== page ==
Meshuggah‘s greatest strength and greatest weakness both lie in their ability to layer extraordinarily low, complex guitar parts and contrasting drum rhythms. The result is one of the most intense (and to be fair, exhausting) listening experiences available anywhere.
If you’ve heard of Meshuggah, you probably have an opinion on them already, and if you haven’t, you’ll probably be able to form one very quickly. Titans of the extreme metal world, they’ve been churning out thick, technical, skull-crushing, spine-breaking heavy music for a quarter of a century. They’ve even been credited with creating the entire genre of Djent (characterized by rhythmic chugs used almost as an added percussion instrument, a technique pioneered by guitarist Fredrik Thordendal). So when you’re already quite possibly the heaviest band in existence, where do you go? The Violent Sleep Of Reason, Meshuggah‘s seventh full-length, answers that with… well, remaining the heaviest band in existence. [columns] [column size=”1/3″]
Album Title: The Violent Sleep of Reason
Release Date: 07 October 2016
Label: Nuclear Blast
Opener “Clockworks” is an excellent primer on Meshuggah‘s signature sound. The one word that sums up this song (and a lot of other tracks on The Violent Sleep Of Reason) is “lurching”, as the guitars hammer down a rhythm while the drums, centered on Tomas Haake‘s snappy snare, run wild. This “polyrhythm” is a Meshuggah signature, and “Clockworks” makes it sound downright catchy. It gets even more suffocating after the glitchy tapping solo halfway in, with the addition of a high-pitched droning guitar over a djent-meets-thrash riff that takes over. At 7+ minutes, it’s a bold leadoff track, but it works in every way. “Born In Dissonance” features a trademark djent riff, and again Haake proves utterly invaluable, managing to play two rhythms at once; the snare and kick match the guitar chugs, but the crash cymbals create a constant shimmer of sound over it all. The verse has a fun descending scale riff, and the whammy dives on the chorus are so deep it sounds like a whale song. “MonstroCity” provides the album’s best riff, and proves what a debt Stephan Carpenter of Deftones has to Thordendal (both even use 8-string guitars to provide their signature tone). The chorus hook especially is impressive, with an easy to follow riff that doesn’t sacrifice any of the rhythmic complexity or heaviness Meshuggah is known for. The guitar solo in the middle of the song is high-pitched and buzzing, but also familiar: performed by a string section it would sound like it was ripped from a classical composition.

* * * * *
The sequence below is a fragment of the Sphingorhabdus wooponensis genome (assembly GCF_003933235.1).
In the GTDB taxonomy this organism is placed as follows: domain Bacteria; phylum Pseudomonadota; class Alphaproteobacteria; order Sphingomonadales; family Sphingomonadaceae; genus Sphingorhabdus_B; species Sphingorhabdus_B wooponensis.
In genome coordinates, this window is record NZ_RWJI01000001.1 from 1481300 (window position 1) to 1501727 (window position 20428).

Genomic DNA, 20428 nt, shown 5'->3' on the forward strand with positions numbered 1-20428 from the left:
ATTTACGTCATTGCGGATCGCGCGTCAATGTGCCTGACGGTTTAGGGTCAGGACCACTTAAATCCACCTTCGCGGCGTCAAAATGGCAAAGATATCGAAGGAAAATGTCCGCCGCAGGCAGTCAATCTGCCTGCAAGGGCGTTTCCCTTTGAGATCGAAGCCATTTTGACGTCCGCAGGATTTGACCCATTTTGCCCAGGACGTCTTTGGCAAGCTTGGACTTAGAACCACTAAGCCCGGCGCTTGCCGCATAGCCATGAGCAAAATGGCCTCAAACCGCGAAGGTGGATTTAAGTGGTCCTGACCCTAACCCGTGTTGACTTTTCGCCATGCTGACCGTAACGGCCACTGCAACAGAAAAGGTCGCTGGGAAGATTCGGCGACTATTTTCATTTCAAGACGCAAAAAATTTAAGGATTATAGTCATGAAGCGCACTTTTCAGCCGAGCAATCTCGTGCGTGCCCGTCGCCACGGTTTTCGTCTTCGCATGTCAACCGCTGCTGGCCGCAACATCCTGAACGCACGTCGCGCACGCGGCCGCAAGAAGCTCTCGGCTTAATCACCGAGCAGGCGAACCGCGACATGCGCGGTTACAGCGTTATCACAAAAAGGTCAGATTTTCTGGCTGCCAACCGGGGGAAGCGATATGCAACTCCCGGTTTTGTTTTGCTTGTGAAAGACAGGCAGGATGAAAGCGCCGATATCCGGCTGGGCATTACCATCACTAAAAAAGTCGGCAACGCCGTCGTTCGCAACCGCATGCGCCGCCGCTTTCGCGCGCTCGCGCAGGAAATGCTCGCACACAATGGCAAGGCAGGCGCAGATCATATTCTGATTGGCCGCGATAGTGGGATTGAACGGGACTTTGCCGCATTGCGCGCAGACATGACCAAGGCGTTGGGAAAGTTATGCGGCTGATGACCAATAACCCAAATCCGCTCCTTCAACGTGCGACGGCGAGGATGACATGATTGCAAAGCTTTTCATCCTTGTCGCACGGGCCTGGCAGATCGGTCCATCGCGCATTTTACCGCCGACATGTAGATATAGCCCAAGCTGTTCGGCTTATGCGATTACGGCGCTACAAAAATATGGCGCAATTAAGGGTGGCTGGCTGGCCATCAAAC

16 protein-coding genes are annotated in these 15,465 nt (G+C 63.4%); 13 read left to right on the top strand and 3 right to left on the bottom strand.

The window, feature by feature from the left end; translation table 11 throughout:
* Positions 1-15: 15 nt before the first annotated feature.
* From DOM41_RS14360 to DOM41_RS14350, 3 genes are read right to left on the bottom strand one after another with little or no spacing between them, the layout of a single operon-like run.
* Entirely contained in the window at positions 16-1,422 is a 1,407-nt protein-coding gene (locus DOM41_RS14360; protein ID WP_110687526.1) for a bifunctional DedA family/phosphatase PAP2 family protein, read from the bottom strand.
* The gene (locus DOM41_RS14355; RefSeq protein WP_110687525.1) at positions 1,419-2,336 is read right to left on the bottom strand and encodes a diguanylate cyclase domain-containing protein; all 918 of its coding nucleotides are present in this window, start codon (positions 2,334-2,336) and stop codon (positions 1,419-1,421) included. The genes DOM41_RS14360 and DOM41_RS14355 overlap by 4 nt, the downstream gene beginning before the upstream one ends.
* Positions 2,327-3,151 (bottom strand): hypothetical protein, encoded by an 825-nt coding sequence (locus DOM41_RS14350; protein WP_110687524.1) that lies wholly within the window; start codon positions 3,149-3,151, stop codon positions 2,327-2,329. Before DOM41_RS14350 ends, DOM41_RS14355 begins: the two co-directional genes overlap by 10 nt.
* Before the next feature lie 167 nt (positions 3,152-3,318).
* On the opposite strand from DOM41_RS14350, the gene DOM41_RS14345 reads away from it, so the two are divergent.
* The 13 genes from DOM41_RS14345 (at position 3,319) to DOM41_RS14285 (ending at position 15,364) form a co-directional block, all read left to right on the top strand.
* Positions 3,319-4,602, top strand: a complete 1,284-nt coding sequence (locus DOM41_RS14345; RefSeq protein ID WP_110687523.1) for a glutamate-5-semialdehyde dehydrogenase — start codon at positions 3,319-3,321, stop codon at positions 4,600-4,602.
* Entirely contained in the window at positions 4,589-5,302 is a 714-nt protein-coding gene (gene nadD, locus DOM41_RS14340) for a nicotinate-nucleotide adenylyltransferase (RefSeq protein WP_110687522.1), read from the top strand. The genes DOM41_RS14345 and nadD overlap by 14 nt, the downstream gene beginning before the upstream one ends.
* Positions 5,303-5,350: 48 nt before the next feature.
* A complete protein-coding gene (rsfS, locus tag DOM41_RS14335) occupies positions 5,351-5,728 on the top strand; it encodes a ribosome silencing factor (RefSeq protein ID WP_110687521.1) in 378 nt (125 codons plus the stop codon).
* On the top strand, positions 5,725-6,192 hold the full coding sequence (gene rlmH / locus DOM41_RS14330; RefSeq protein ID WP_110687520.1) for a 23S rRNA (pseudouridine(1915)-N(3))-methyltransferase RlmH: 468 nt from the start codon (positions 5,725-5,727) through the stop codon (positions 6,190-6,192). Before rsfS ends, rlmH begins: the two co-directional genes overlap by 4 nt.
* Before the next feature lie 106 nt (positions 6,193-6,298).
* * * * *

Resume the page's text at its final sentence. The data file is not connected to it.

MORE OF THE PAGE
The intro to “By The Ton” features a swirling, unsettling higher lead over a chunky rhythm riff, before cutting out and slamming into a pulverizing verse. There really doesn’t seem to be a chorus, just instrumental breaks that shift and evolve with each subsequent pass. The title track unfolds into another standout polyrhythm and a hammering djent verse riff contrasted with miniature Zakk Wylde styles “squeals”, although they’re played so low they sound like a demonic fly buzzing around your headphones, and the bass rumble anchors the song so that the guitars can play with texture. “Ivory Tower” has a similar descending riff to “Born In Dissonance,” but vocalist Jens Kidman steps up and carries the song with an inspired performance. The Fallujah-esque haunting guitar solo helps the song stand out too, making it one of the album’s best tracks.
“Stifled” is where the album starts to struggle. It has a veritable battery of riffs one after the other, grinding away at close to subsonic frequencies, but despite being a showcase for Thordendal and rhythm guitarist Mårten Hagström, it doesn’t feel very cohesive, and comes across as a dumping ground for good ideas that never made it into other songs. “Nostrum” enters with a ridiculous snare pattern and once again lurches along on the back of a sludge riff. Haake steals the show completely here, but is really the only element of the song that clicks. “Our Rage Won’t Die” is actually a very good, straight-forward metal song (or as close to straight-forward as Meshuggah is capable of), but doesn’t stand out. It’s worth a listen, especially if you enjoy early Soilwork or In Flames, but it’s hard to recommend it over other tracks here. Closing tune “Into Decay” starts off with a fuzzed out rumble that teases the main riff, which comes in on top of the existing distortion. A slow dive riff that recalls early Gojira, and very, very faint orchestration buried in the background make this song far more distinct than the previous 3. It overstays its welcome slightly, but that’s easy to forgive with a riff this strong.
Meshuggah‘s greatest strength and greatest weakness both lie in their ability to layer extraordinarily low, complex guitar parts and contrasting drum rhythms. The result is one of the most intense (and to be fair, exhausting) listening experiences available anywhere. The Violent Sleep Of Reason struggles at times to deliver every element of their massive sound at once (and the sequencing leads to an unfortunate lull near the end), but nearly every song features at least one “WOW” moment. If you think you can handle the relentless grind, give this one a spin. It’s an experience.